The Manufactured Homebuyer's Guide to Manufactured Home Lingo

Posted: June 21, 2022 by Jacobsen Homes

If you’ve started looking into manufactured housing, you might have run into a number of terms that leave you scratching your head.. As with any major purchase, you want to understand as much about the purchasing process as possible before you sign on any dotted lines. 

To help make things a little easier, we’ve compiled this guide to manufactured home lingo, providing a list of definitions to make your manufactured home shopping simple and straightforward.  

Manufactured Home Structural Terminology 

Here’s a breakdown of structural terms you might hear throughout your research and buying process. 

HUD-related Terms

HUD is one of the most commonly used abbreviations in manufactured housing. It stands for The United States Department of Housing and Urban Development. When it comes to manufactured homes, HUD provides the minimum standards that must be met for a manufactured home to be considered safe, livable, and HUD certifiable. 

  • HUD Data Plate - This is a panel of information typically found inside a kitchen cabinet or electrical panel. The HUD Data Plate provides proof that the home was manufactured to meet or exceed HUD standards, and also contains other information about the manufacturer and the build itself. 

  • HUD Code - This is the overall code that manufacturers must meet. It’s set by the Department of Housing and Urban Development and lists all the requirements for proper certification. 

  • Manufactured vs. Modular - While this is not always HUD specific, many places will use manufactured homes and modular homes interchangeably. However, the two are not one in the same. Where a manufactured home is built to the federal standards set forth by HUD, modular homes are built only to the requirements of the state in which they are manufactured. Learn more about how Jacobsen Homes exceeds all building standards in Florida.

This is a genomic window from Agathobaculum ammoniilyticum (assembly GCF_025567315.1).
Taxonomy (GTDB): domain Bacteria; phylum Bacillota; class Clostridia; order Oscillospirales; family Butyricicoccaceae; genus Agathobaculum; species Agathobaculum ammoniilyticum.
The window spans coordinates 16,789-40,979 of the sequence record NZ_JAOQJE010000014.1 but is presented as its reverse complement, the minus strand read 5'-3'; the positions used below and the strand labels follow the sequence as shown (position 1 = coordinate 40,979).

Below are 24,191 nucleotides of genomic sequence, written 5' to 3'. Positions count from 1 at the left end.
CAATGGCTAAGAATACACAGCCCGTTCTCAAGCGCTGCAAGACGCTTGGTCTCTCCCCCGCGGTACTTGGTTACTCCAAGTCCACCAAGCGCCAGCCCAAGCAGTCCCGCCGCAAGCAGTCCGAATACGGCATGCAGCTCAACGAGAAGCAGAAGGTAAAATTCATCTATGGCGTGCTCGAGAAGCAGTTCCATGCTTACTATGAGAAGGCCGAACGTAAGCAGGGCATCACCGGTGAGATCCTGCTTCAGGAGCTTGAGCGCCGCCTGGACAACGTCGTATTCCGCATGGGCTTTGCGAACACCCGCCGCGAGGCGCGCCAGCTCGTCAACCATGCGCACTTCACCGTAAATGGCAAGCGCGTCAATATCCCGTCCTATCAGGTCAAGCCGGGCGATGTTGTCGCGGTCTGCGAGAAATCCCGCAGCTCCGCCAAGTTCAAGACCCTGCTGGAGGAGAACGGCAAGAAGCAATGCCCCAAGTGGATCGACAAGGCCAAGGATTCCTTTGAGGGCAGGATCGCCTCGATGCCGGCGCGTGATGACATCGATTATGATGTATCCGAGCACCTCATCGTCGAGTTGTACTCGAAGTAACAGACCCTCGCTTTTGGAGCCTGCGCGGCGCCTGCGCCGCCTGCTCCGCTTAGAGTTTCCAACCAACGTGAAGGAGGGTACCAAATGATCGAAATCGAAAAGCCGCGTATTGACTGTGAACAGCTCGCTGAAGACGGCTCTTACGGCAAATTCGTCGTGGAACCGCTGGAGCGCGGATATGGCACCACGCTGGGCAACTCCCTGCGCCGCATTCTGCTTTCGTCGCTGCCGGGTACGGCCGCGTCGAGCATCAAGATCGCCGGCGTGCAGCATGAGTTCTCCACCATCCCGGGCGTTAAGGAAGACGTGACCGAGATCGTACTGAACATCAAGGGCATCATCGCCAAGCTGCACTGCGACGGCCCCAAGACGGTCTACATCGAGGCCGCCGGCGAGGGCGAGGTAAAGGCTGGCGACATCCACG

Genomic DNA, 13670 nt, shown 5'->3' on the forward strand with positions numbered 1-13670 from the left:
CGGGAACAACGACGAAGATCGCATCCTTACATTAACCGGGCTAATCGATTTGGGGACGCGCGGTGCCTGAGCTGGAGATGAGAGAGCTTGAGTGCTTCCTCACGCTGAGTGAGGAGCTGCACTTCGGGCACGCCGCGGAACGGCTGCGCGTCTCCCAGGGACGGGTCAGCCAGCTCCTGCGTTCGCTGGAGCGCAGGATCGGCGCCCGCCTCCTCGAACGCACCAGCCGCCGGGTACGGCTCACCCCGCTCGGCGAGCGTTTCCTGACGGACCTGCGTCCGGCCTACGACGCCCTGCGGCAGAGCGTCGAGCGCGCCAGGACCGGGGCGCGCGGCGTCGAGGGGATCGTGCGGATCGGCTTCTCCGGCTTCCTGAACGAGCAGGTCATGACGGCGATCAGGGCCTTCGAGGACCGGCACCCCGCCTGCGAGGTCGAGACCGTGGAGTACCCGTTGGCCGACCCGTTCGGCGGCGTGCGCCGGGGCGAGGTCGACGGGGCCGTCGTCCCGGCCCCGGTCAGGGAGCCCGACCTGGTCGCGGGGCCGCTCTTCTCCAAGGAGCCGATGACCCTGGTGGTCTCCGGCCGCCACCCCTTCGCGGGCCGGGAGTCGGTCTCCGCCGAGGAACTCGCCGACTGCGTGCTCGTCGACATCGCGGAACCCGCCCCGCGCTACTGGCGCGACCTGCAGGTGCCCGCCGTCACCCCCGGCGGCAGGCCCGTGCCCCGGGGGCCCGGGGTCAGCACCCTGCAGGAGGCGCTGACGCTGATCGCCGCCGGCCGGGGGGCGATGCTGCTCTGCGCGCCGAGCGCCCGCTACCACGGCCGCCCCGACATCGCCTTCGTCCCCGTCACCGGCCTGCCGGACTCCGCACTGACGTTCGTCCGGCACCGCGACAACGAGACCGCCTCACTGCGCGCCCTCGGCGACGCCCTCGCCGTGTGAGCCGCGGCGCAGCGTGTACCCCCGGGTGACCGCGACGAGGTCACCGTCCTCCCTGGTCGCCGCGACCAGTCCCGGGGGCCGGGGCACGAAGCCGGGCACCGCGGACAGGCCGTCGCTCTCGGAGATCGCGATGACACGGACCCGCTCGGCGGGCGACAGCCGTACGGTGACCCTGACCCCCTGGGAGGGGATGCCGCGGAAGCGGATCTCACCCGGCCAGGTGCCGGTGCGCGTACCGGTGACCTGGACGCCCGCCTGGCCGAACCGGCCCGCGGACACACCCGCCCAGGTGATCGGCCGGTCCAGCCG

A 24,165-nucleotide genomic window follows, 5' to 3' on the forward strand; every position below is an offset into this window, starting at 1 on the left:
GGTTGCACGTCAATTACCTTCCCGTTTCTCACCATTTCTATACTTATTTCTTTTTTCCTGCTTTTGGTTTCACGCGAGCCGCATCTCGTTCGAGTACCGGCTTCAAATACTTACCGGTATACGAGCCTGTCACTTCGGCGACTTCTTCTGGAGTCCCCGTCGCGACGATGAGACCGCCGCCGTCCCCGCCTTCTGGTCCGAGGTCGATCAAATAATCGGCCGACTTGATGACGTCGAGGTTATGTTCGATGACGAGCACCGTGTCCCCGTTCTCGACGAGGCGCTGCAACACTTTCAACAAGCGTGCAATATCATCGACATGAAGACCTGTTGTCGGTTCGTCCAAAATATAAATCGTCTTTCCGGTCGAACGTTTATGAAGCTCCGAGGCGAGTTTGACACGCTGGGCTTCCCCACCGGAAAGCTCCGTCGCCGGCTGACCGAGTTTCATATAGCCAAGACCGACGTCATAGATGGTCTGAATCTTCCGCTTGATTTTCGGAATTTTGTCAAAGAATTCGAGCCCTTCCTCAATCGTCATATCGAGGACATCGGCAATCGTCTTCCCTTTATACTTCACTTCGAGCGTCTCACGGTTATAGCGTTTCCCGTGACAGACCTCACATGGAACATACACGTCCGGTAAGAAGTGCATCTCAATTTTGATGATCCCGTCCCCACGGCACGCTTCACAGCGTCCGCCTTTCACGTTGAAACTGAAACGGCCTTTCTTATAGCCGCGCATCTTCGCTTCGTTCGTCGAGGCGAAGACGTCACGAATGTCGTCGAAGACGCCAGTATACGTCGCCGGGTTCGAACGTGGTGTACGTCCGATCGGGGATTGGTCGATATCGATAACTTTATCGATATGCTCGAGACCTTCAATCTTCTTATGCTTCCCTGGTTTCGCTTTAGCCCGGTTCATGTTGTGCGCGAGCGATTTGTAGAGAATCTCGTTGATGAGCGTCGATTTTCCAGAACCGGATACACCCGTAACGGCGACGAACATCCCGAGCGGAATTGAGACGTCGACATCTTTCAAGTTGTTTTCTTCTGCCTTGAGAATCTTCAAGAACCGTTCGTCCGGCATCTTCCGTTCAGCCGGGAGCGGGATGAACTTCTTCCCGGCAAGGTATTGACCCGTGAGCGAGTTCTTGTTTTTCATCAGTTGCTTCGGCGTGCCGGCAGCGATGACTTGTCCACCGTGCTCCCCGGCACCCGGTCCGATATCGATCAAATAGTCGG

General Manufactured Build Terms

When it comes to the build of a manufactured home, many terms are the same as those used with site-built homes. Terms like roofing, siding, etc. don’t necessarily require a deeper dive here, but these are a few terms specific to manufactured home building that are helpful to know.  

  • Skirting - Skirting refers to the material wrapped around the base of your manufactured home to close off the crawl space under the home. Note that skirting can come in a variety of materials, and you should discuss with your dealer what skirting choice is best for you. 

  • On-frame vs. Off-frame - Modular homes, built to state standards, may have a steel chassis (frame) that remains with the home permanently. Off-frame refers to another type of modular home that is removed from the steel chassis and placed on a foundation, instead. 

  • Pier and Beam - This is the most common type of foundation for manufactured homes. In the pier and beam building process, anchors are driven into the ground and steel straps are attached to the home’s frame, helping it better withstand high winds.   

  • Permanent Foundation - A permanent foundation is exactly what it sounds like. Once a manufactured home is placed on a foundation and is permanently tied to that location as a result, it is considered a permanent foundation or “permanently affixed to the land.” 

Financial Terminology for Manufactured Home Buying  

Now that we’ve covered some of the lingo you’ll run into throughout the manufactured home building process, let’s talk about the manufactured home buying process. Applying for and obtaining loans for your manufactured housing is a little different than applying for a conventional home mortgage. Here are a few of the terms you might run into when considering how to finance your manufactured home. 

  • Chattel Loan - This is the most common term that potential buyers hear when they start looking into financing a manufactured home. It’s a unique loan that is only offered to individuals for a personal, movable piece of property. This is a loan for the home itself, not the land on which you put it. A major difference between site-built homes and manufactured homes is the fact that you also have the choice to own or lease the land that the house will be placed on.